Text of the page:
NFL Draft

2018 NFL Draft Player Profiles: Penn State SS Marcus Allen

From now until the 2018 NFL Draft takes place, we hope to showcase as many prospects as possible and examine both their strengths and weaknesses. Most of these profiles will feature individuals that the Pittsburgh Steelers are likely to have an interest in, while a few others will be top-ranked players. If there is a player you would like us to analyze, let us know in the comments below.

#2 Marcus Allen/S/Penn State 6’2″ 202 Lbs

The Good

-Aggressive safety coming downhill against the run
-Big hitter as a box safety
-Works downhill well with discipline against runs between the tackles
-Matches up well against tight ends in the box; prefers press coverage against tight ends
-Fluid, versatile defender that is comfortable playing near the line of scrimmage

The Bad

-Lacks ball skills for the position
-Has tendency to slip off of tackles when looking for big blows
-Takes poor angles on outside runs when playing single high
-Doesn’t anticipate well in the passing game
-Very uncomfortable playing single-high safety; doesn’t run well sideline-to-sideline in pass coverage

Bio

-Four-year starter for Nittany Lions
-Became the sixth Nittany Lion to reach the 300-tackle mark in a career
-Finished his career ranked No. 5 on Penn State’s career tackles chart with 321 stops
-Owns nine career double-digit tackle games (two in 2014, two in 2015, three in 2016, two in 2017)
-Selected as Third Team All-American in 2017, and First Team All-Big Ten
-Godson of former NFL running back Curtis Martin
-Recorded just one interception in four years at Penn State

Tape Breakdown

If there’s one thing Penn State safety Marcus Allen did over the last four seasons at Penn State, it was defend the run with fervor, largely lining up in the box under the direction of defensive coordinator Brent Pry.

As a box safety, Allen was constantly around the football, coming downhill against the run with a reckless abandon. Despite being a safety, Allen was way more comfortable during his time at Penn State playing the run, rather than playing in coverage.

That’s not to say Allen can’t cover; he can, just not as a single-high safety playing the centerfielder role. He’s comfortable lining up over tight ends, or slot receivers, and he especially likes to get physical with tight ends. But when playing deep safety, he looks really uncomfortable playing centerfield, and really labors to change directions in coverage.

While not lined up as a single-high here, Allen is a deep safety in an obvious passing situation. Look at the way he labors dropping back into coverage, before then trying to close on the throw.

It’s not slow, per say, but it’s not explosive either. Once he closes in on the receiver, he has him lined up for a big hit along the sidelines, but at the point of impact, he fails to wrap up, allowing the Michigan State receiver to slip out of the hit, eventually scoring a touchdown.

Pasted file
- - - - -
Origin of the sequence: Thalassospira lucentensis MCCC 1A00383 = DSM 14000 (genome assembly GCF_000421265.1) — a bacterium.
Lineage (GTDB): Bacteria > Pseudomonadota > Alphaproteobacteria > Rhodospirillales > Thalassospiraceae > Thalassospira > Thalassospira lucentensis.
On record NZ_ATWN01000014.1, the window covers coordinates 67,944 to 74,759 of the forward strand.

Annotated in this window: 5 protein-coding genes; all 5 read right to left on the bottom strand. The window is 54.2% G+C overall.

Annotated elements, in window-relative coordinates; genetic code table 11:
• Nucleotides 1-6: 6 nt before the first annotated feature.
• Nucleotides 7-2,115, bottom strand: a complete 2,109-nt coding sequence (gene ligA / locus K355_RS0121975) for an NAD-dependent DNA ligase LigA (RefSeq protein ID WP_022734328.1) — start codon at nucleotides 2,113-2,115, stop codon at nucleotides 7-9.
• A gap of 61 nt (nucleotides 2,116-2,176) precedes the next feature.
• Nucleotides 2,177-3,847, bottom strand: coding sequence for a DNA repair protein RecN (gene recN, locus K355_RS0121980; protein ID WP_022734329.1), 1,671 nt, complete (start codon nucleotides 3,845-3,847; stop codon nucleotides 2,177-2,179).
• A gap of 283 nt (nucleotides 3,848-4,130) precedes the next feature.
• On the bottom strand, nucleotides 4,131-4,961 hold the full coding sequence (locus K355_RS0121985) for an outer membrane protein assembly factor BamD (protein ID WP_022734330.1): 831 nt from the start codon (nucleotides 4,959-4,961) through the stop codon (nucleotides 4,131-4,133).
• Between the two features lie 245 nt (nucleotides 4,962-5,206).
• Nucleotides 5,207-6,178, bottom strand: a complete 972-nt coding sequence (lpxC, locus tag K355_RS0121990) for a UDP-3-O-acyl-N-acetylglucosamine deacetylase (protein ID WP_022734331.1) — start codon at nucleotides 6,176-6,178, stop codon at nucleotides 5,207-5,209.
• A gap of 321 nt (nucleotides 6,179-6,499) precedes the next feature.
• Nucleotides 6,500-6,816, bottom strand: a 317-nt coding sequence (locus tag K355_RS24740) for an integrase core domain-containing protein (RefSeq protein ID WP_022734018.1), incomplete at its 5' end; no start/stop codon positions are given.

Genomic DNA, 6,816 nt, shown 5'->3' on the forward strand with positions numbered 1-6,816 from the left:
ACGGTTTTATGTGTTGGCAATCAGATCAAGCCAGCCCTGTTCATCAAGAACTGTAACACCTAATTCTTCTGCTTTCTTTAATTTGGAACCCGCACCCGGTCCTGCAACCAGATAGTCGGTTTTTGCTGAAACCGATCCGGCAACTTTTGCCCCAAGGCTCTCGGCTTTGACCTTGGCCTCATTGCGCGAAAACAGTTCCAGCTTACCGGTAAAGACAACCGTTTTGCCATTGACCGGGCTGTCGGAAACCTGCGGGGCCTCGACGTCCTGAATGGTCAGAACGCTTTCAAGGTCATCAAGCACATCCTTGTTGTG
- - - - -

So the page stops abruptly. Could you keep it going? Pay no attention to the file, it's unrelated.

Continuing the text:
Playing single-high here against Michigan in 2016, Allen reads run quickly and gets moving fairly quickly once he sees what’s happening. The issue arises with his angle to the ball carrier along the sideline. It’s very poor.

I’m not sure if he misjudged the running back’s speed, or the ground needed to cover to get to the play, but Allen winds up way off in his shot towards the back, forcing him to attempt an arm tackle up high.

It’s just very simple:  he’s much more comfortable and effective in the box.

Lined up off the ball here against the Pitt Panthers last season, Allen displays his click-and-close abilities near the line of scrimmage. Diagnosing the screen quickly, Allen fires up the field, slipping around a block to blow up the Pitt running back in the end zone for a safety.

I love the form on the tackle, driving his face right through the running back’s midsection, rocking him backwards for the safety.

Again, Allen clicks and closes with force coming downhill against the run.

While he does take a false step before exploding forward, Allen’s long strides allows him to chew up yardage coming downhill, closing in on the jet sweep quickly.

Once he’s in position, Allen looks to drop the hammer. He has a reputation as a physical safety, and he lived up to it throughout his four years at Penn State.

Allen seems to be a popular name among Steelers fans as a possible solution to the safety position, but he simply isn’t very reliable in coverage. If you want another box safety, dime linebacker-type, Allen is your guy. He’ll live around the line of scrimmage and reek havoc, but aside from that, he’s not your prototypical safety.

Projection:  Late Day 2

Games Watched:  at Michigan State (’15), at Michigan (’16), vs. Wisconsin (’16), vs. USC (’17), vs. Pittsburgh (’17), vs. Maryland (’17), vs. Indiana (’17), vs. Nebraska (’17), vs. Michigan (’17), at Michigan State (’17), at Northwestern (’17), vs. Washington (’17)

 

Previous 2018 NFL Draft Player Profiles
Sam Darnold Garret Dooley Calvin Ridley Fred Warner Ronald Jones II
Maurice Hurst Mike McCray DeShon Elliott  Malik Jefferson Ogbo Okoronkwo
Trayvon Henderson Josh Rosen Ronnie Harrison Kallen Ballage Cedric Wilson Jr.
Micah Kiser Will Hernandez Leighton Vander Esch Josh Allen   Harold Landry
Marquis Haynes  Tremaine Edmunds Kerryon Johnson Lorenzo Carter  Sony Michael
Kyzir White  Rashaan Evans  Tegray Scales  Isaac Yiadom  Jeff Holland
 Rashaad Penny John Kelly Bo Scarbrough  Roquan Smith  Durham Smythe
 Mark Walton  Josey Jewell  PJ Hall  Dorian O’Daniel  Josh Adams
 Leon Jacobs  Marcus Davenport  Jack Cichy  Royce Freeman  Nick DeLuca
 Vita Vea  Darrel Williams  Mason Rudolph  Shaun Dion Hamilton  MJ Stewart
 Derwin James  Kameron Kelly Justin Reid Sam Hubbard Da’Ron Payne
DaeSean Hamilton Nyheim Hines Arden Key Hercules Mata’afa Jason Cabinda
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